Diseases2019-07-12T23:00:45+00:00
DISEASES

Lymphoid & Myeloid

DISEASES

Lymphoid & Myeloid

Pushing the limits of diagnostic solutions for all hematologic diseases

Our innovations are based on challenging scientific questions. Our research and scientific collaborations back the development of cutting-edge hematologic diagnostics.

Pushing the limits of diagnostic solutions for all hematologic diseases

Our innovations are based on challenging scientific questions. Our research and scientific collaborations back the development of cutting-edge hematologic diagnostics.

Lymphoid

Lymphoid

Lymphoma is cancer that begins in infection-fighting cells of the immune system, called lymphocytes.

These cells are in the lymph nodes, spleen, thymus, bone marrow, and other parts of the body. When you have lymphoma, lymphocytes change and grow out of control.

Lymphoma is cancer that begins in infection-fighting cells of the immune system, called lymphocytes.

These cells are in the lymph nodes, spleen, thymus, bone marrow, and other parts of the body. When you have lymphoma, lymphocytes change and grow out of control.

Mature B-cell

B-cell lymphoproliferative disorders are a clonal expansion of the various stages of  B lymphocytes in bone marrow, blood or other tissues.

Multiple myeloma is a cancer of plasma cells. Normal plasma cells are found in the bone marrow and are an important part of the immune system. The immune system is made up of several types of cells that work together to fight infections and other diseases.

Non-Hodgkin lymphoma (also known as non-Hodgkin’s lymphoma, NHL, or sometimes just lymphoma) is a cancer that starts in white blood cells called lymphocytes, which are part of the body’s immune system.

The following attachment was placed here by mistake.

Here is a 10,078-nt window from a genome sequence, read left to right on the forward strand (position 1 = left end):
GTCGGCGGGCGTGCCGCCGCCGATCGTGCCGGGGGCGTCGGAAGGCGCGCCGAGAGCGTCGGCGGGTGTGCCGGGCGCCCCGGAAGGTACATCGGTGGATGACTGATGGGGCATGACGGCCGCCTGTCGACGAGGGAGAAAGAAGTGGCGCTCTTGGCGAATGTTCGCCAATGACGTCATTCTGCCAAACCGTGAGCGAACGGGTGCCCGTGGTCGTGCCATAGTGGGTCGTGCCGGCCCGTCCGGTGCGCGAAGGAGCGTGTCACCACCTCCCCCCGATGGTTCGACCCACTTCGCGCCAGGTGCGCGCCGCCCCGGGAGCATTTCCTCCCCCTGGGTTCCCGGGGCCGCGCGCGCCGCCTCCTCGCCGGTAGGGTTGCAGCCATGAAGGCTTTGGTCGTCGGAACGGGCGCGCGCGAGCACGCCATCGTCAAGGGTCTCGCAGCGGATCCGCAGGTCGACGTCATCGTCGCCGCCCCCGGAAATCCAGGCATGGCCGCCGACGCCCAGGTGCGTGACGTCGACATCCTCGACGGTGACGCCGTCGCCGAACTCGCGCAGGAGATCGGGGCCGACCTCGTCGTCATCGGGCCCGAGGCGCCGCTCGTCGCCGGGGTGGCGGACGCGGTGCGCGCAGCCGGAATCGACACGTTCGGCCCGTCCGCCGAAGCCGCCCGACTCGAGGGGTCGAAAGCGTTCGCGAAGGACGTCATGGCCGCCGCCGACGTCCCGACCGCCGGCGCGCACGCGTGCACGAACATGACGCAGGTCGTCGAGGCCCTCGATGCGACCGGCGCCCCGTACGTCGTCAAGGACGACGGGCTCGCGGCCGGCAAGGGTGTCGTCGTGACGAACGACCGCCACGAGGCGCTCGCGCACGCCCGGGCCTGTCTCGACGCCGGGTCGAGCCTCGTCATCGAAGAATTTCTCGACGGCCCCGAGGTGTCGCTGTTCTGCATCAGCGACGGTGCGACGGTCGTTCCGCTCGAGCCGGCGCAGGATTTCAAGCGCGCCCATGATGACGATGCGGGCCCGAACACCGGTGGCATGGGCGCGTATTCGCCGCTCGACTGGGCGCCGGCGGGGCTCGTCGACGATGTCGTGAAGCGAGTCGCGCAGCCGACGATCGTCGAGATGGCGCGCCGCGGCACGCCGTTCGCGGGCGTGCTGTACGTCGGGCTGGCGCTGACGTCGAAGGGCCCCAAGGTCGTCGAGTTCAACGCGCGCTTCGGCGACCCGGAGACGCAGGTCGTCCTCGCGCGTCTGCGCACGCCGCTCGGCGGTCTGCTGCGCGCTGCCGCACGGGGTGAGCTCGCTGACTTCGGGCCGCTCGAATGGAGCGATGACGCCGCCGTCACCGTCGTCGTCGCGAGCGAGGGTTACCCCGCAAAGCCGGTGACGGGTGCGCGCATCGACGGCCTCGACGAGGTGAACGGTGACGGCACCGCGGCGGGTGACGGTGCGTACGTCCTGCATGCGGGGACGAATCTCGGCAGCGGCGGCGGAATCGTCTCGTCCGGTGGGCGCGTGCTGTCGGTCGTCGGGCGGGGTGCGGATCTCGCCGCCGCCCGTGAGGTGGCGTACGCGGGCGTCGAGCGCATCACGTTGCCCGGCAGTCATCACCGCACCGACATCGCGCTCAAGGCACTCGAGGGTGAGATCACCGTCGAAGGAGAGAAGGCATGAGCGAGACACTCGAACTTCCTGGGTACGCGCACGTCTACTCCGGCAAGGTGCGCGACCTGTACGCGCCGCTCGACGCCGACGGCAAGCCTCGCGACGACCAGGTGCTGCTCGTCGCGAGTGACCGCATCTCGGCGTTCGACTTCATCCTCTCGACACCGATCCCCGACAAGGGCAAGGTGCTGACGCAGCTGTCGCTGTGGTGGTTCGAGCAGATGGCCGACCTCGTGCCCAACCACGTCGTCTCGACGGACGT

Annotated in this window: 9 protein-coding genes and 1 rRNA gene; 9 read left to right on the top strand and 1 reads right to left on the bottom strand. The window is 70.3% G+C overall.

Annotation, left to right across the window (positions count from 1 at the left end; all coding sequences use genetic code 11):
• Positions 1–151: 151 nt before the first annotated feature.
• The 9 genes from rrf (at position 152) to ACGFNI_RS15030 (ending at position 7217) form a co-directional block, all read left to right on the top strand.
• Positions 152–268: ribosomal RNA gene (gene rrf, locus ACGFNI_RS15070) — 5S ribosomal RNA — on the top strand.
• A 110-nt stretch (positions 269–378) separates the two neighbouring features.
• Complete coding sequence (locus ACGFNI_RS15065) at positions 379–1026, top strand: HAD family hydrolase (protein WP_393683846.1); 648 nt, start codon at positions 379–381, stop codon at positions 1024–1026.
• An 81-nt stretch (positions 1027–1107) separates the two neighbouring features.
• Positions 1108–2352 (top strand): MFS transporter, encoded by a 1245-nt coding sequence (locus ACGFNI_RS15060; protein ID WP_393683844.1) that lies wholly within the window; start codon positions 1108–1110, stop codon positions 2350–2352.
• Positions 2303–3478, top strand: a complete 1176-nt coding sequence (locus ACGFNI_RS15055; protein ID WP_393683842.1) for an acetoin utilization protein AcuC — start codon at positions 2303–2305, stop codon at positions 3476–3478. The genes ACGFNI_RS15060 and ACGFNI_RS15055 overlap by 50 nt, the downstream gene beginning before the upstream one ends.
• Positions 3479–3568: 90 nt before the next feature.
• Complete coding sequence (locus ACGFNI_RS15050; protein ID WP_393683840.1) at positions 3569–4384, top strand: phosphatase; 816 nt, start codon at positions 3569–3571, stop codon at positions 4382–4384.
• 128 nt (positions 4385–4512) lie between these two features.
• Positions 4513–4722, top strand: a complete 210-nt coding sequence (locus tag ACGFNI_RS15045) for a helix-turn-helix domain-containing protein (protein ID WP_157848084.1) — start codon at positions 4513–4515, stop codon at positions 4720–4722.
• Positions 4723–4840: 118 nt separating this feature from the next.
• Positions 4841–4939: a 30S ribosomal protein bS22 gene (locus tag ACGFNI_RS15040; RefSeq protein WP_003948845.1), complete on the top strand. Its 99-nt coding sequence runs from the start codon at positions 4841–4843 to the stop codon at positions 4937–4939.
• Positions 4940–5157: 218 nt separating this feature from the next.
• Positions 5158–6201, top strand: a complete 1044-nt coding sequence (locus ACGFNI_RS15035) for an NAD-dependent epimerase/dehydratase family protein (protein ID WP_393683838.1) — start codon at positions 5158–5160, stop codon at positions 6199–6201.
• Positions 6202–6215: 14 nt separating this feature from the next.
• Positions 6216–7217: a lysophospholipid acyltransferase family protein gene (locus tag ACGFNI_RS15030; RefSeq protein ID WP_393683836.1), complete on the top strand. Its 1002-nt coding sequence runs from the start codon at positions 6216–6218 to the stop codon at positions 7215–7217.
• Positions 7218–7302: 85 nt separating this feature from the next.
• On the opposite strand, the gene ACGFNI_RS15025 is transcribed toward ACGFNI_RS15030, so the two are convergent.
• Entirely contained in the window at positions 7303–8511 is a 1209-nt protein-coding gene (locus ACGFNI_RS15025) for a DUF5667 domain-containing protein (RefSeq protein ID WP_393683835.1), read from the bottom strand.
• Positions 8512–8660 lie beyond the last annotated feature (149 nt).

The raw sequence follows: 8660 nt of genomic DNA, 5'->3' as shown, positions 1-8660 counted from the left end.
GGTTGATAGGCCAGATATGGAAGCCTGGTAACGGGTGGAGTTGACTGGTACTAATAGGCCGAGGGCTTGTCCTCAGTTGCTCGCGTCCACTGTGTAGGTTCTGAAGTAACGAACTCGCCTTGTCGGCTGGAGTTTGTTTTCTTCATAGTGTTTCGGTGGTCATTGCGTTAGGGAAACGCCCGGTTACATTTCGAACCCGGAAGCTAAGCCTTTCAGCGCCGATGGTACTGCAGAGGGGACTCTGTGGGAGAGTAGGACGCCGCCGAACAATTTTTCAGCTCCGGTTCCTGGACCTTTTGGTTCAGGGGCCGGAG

Chronic lymphocytic leukemia (CLL) is the most common leukemia in adults. It’s a type of cancer that starts in cells that become certain white blood cells (called lymphocytes) in the bone marrow. The cancer (leukemia) cells start in the bone marrow but then go into the blood.

Reference: Blood Journal / bloodjournal.org

Mature T-cell

Mature T-cell lymphoma is a rare type of cancer that develops when T-cells, which help fight infection and protect your immune system, begin to divide rapidly and uncontrollably.

This lymphoma is caused by infection with a virus called HTLV-1. It is rare in the United States, and much more common in Japan, the Caribbean, and parts of Africa – where infection with HTLV-1 is more common. It can affect the bone marrow (where new blood cells are made), lymph nodes, spleen, liver, skin, and other organs.

Reference: Blood Journal / bloodjournal.org
Hematologic Malignancy Research and Testing Menu
Hematologic Malignancy Research & Testing Menu

Myeloid

Myeloid

Myeloid malignancies are clonal diseases of hematopoietic stem or progenitor cells.

Myeloid malignant diseases comprise chronic (including myelodysplastic syndromes, myeloproliferative neoplasms and chronic myelomonocytic leukemia) and acute (acute myeloid leukemia) stages. They are clonal diseases arising in hematopoietic stem or progenitor cells.

Myeloid malignancies are clonal diseases of hematopoietic stem or progenitor cells.

Myeloid malignant diseases comprise chronic (including myelodysplastic syndromes, myeloproliferative neoplasms and chronic myelomonocytic leukemia) and acute (acute myeloid leukemia) stages. They are clonal diseases arising in hematopoietic stem or progenitor cells.

Myelodysplastic Syndromes (MDS)

Myelodysplastic syndromes (MDS) are conditions that can occur when the blood-forming cells in the bone marrow become abnormal. This leads to low numbers of one or more types of blood cells. MDS is considered a type of cancer.

Reference: Blood Journal / bloodjournal.org

Acute Myeloid Leukemia (AML)

Acute myeloid leukemia (AML) starts in the bone marrow (the soft inner part of certain bones, where new blood cells are made), but most often it quickly moves into the blood, as well. It can sometimes spread to other parts of the body including the lymph nodes, liver, spleen, central nervous system (brain and spinal cord), and testicles.

Reference: Blood Journal / bloodjournal.org

Myeloproliferative Neoplasms (MPNs)

Myeloproliferative Neoplasms (MPNs) are blood cancers that occur when the body makes too many white or red blood cells, or platelets. This overproduction of blood cells in the bone marrow can create problems for blood flow and lead to various symptoms.

Reference: Blood Journal / bloodjournal.org
Hematologic Malignancy Research and Testing Menu
Hematologic Malignancy Research & Testing Menu